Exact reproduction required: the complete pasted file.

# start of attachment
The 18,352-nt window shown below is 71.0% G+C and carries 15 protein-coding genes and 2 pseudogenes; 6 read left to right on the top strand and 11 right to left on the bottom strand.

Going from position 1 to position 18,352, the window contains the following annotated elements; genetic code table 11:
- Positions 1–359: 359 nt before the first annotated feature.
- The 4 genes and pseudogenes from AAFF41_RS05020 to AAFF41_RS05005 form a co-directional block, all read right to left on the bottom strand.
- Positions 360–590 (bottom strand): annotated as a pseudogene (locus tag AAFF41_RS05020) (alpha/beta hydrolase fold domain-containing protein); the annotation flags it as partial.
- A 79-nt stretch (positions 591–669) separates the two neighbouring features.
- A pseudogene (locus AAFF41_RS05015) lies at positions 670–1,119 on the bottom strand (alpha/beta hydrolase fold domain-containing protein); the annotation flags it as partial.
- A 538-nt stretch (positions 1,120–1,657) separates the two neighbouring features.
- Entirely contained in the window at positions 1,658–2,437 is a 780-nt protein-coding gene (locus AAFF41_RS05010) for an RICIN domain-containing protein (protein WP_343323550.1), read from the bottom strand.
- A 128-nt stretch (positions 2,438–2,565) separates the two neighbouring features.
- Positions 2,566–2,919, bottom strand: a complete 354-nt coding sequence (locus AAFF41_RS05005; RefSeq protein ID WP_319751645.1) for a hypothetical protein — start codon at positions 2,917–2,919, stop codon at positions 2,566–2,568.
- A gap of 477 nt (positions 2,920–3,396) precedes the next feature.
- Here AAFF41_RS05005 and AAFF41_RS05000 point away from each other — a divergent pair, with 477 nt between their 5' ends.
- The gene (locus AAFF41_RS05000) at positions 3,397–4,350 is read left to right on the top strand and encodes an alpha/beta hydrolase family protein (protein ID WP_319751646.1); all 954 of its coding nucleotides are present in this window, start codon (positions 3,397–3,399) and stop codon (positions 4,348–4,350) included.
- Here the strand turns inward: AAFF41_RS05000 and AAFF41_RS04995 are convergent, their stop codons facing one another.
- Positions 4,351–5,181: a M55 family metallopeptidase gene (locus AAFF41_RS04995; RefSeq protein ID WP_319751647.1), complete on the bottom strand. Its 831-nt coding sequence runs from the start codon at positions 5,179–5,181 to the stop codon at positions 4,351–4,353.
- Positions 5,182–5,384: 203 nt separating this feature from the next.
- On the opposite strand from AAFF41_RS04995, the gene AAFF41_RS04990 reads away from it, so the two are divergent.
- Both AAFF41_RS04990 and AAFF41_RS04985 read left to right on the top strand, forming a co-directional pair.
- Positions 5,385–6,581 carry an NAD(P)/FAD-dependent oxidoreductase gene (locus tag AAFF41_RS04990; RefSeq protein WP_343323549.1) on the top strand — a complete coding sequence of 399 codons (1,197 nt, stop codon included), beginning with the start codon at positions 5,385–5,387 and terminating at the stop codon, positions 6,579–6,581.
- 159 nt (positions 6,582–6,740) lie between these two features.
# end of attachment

The 18,352-nt window shown below is 71.0% G+C and carries 15 protein-coding genes and 2 pseudogenes; 6 read left to right on the top strand and 11 right to left on the bottom strand.

Going from position 1 to position 18,352, the window contains the following annotated elements; genetic code table 11:
- Positions 1–359: 359 nt before the first annotated feature.
- The 4 genes and pseudogenes from AAFF41_RS05020 to AAFF41_RS05005 form a co-directional block, all read right to left on the bottom strand.
- Positions 360–590 (bottom strand): annotated as a pseudogene (locus tag AAFF41_RS05020) (alpha/beta hydrolase fold domain-containing protein); the annotation flags it as partial.
- A 79-nt stretch (positions 591–669) separates the two neighbouring features.
- A pseudogene (locus AAFF41_RS05015) lies at positions 670–1,119 on the bottom strand (alpha/beta hydrolase fold domain-containing protein); the annotation flags it as partial.
- A 538-nt stretch (positions 1,120–1,657) separates the two neighbouring features.
- Entirely contained in the window at positions 1,658–2,437 is a 780-nt protein-coding gene (locus AAFF41_RS05010) for an RICIN domain-containing protein (protein WP_343323550.1), read from the bottom strand.
- A 128-nt stretch (positions 2,438–2,565) separates the two neighbouring features.
- Positions 2,566–2,919, bottom strand: a complete 354-nt coding sequence (locus AAFF41_RS05005; RefSeq protein ID WP_319751645.1) for a hypothetical protein — start codon at positions 2,917–2,919, stop codon at positions 2,566–2,568.
- A gap of 477 nt (positions 2,920–3,396) precedes the next feature.
- Here AAFF41_RS05005 and AAFF41_RS05000 point away from each other — a divergent pair, with 477 nt between their 5' ends.
- The gene (locus AAFF41_RS05000) at positions 3,397–4,350 is read left to right on the top strand and encodes an alpha/beta hydrolase family protein (protein ID WP_319751646.1); all 954 of its coding nucleotides are present in this window, start codon (positions 3,397–3,399) and stop codon (positions 4,348–4,350) included.
- Here the strand turns inward: AAFF41_RS05000 and AAFF41_RS04995 are convergent, their stop codons facing one another.
- Positions 4,351–5,181: a M55 family metallopeptidase gene (locus AAFF41_RS04995; RefSeq protein ID WP_319751647.1), complete on the bottom strand. Its 831-nt coding sequence runs from the start codon at positions 5,179–5,181 to the stop codon at positions 4,351–4,353.
- Positions 5,182–5,384: 203 nt separating this feature from the next.
- On the opposite strand from AAFF41_RS04995, the gene AAFF41_RS04990 reads away from it, so the two are divergent.
- Both AAFF41_RS04990 and AAFF41_RS04985 read left to right on the top strand, forming a co-directional pair.
- Positions 5,385–6,581 carry an NAD(P)/FAD-dependent oxidoreductase gene (locus tag AAFF41_RS04990; RefSeq protein WP_343323549.1) on the top strand — a complete coding sequence of 399 codons (1,197 nt, stop codon included), beginning with the start codon at positions 5,385–5,387 and terminating at the stop codon, positions 6,579–6,581.
- 159 nt (positions 6,582–6,740) lie between these two features.